I am puzzled why this edit was rejected. I noticed two spelling errors which I corrected. Maybe such things bother me more than others, but why reject the fix?
is just the British spelling, where Americans would write
There's no semantical difference between them whatsoever.
When editing, please keep the version of English used by the OP. Yes, you fixed the other typo, but this should help you understand why the OP single-handledly rejected the edit.
It's surreal that people are fighting over spellings in different human languages, when the term in question doesn't come from any human language, it comes from the C++ Standard.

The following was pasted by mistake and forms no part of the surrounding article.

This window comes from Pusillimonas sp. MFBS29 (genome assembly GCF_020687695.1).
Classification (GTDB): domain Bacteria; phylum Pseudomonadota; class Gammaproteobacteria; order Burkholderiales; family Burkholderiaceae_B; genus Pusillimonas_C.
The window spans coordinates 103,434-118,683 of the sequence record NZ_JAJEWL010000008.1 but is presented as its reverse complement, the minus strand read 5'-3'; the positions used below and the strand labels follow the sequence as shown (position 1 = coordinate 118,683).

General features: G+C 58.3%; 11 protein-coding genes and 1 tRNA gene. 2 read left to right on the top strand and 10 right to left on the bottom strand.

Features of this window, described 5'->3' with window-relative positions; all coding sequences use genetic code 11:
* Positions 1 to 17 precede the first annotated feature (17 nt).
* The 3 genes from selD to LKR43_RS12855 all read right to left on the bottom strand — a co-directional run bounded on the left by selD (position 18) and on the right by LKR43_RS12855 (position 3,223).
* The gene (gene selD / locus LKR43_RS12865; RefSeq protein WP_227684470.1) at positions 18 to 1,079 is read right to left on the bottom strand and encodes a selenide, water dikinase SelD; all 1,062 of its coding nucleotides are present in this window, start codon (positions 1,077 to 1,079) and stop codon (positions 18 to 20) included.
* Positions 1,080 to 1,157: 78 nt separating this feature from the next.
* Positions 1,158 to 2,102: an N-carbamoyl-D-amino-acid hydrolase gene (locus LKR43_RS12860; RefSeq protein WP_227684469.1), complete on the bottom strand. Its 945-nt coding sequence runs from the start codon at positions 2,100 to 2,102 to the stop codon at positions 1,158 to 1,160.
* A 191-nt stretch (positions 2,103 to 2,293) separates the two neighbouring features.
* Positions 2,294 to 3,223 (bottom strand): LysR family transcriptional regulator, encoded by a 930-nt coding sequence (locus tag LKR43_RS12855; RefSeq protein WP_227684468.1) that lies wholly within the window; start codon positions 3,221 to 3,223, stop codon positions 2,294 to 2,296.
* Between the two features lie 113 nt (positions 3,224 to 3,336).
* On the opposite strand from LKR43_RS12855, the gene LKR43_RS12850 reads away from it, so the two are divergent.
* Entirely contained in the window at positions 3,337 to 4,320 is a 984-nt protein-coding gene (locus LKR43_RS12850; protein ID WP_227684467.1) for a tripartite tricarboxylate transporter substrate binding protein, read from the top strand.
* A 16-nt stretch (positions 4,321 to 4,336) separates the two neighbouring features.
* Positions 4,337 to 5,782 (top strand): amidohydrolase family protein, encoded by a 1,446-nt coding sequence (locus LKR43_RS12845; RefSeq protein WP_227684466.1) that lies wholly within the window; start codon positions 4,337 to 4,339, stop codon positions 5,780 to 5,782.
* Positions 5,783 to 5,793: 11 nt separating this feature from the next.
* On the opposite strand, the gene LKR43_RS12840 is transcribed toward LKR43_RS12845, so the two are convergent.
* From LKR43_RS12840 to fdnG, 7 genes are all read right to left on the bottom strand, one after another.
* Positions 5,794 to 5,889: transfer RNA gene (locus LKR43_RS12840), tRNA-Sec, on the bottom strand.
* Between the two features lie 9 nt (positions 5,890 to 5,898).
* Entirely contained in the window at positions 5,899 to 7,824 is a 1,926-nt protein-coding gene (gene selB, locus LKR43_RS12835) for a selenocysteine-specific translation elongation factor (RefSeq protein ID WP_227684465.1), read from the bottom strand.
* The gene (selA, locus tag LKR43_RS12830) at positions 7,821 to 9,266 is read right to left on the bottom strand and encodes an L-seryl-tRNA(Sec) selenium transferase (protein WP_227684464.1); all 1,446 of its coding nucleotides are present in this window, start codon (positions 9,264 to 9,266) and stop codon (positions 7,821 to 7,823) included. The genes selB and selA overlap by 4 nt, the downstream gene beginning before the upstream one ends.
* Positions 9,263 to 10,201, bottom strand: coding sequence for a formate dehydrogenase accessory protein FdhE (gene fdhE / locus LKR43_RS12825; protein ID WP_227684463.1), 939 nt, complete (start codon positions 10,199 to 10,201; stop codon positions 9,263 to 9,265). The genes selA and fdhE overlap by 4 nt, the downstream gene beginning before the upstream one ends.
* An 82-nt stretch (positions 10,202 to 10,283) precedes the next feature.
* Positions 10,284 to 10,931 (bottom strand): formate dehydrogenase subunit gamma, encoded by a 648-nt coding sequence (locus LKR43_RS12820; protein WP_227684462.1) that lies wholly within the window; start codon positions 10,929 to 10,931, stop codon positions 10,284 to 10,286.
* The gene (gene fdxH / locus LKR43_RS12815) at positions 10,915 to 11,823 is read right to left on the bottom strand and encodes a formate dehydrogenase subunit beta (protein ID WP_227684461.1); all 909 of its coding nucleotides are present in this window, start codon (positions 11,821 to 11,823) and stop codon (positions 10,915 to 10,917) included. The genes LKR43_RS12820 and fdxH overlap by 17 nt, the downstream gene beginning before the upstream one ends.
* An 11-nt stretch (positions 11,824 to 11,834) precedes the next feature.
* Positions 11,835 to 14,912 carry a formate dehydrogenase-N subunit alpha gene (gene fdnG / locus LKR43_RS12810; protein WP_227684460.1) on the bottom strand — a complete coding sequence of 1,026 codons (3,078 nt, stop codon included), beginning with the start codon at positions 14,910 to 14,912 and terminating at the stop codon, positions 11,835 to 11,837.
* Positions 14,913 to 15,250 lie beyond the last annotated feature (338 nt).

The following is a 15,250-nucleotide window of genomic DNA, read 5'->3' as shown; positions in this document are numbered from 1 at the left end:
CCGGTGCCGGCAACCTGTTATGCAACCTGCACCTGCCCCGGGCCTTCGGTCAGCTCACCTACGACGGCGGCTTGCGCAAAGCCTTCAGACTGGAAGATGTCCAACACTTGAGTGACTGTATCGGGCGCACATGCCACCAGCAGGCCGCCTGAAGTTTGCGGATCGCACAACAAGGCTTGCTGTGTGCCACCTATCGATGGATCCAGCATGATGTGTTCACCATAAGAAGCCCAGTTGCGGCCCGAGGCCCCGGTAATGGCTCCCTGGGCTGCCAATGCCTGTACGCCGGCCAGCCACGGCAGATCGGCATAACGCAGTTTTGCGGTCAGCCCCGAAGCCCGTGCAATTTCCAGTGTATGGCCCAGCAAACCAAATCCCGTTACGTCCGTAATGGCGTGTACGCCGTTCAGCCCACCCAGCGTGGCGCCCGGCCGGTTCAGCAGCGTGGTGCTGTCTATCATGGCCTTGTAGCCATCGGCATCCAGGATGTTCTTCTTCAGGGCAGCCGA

Subsection 8.6.4 is titled "List-initialization". The first sentence gives a definition for "list-initialization", and it appears several dozen times throughout the document. There is absolutely no meaning given to "initialisation", it doesn't even appear in the document.
When you mean to talk about a formally specified concept, please use the exact term that appears in the specification, not some approximation. Don't say "mold" when you mean "cast". Don't say "bequest" when talking about "inheritance". Or "object creation" when you mean "construction". Or "pattern" for "template". The vocabulary for computer science is different from either US English or UK English.